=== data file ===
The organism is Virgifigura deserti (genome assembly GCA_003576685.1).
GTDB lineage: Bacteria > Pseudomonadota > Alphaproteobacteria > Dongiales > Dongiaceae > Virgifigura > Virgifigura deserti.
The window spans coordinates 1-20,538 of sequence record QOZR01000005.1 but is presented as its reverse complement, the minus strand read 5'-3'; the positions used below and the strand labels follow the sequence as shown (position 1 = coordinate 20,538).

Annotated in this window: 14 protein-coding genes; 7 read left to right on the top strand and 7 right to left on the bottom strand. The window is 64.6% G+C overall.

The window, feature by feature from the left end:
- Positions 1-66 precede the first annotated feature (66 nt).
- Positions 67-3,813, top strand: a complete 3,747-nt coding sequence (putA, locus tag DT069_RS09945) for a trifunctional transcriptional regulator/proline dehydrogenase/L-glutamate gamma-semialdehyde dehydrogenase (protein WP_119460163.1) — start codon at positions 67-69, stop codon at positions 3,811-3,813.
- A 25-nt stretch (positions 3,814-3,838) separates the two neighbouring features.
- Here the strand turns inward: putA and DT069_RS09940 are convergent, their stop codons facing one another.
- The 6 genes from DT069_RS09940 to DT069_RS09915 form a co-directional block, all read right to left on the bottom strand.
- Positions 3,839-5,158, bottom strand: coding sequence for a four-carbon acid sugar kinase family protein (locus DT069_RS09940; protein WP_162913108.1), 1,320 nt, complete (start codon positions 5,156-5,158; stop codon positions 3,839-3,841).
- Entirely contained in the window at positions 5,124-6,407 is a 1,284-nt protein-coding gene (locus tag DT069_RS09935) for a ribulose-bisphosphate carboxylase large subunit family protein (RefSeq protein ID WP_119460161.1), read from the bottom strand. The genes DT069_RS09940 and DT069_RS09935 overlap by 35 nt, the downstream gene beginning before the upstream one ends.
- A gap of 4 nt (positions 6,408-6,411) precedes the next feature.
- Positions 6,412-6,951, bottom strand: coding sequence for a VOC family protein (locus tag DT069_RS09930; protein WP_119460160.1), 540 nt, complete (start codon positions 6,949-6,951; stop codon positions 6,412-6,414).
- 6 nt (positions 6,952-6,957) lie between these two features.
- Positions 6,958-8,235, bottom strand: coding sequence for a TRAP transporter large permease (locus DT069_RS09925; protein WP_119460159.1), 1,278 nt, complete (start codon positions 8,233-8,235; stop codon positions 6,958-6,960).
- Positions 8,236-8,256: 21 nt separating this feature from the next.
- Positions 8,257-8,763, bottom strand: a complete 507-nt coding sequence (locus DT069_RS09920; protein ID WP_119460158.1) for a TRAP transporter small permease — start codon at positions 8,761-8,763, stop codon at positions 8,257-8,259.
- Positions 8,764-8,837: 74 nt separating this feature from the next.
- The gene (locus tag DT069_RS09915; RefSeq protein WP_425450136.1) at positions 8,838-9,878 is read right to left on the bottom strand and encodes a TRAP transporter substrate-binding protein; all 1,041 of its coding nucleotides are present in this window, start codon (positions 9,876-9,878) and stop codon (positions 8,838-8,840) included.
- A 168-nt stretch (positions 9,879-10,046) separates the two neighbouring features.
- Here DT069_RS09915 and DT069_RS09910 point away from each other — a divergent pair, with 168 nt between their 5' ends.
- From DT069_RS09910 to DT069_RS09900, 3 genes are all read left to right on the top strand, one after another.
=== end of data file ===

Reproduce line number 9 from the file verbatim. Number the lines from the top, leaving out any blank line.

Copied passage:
- Here the strand turns inward: putA and DT069_RS09940 are convergent, their stop codons facing one another.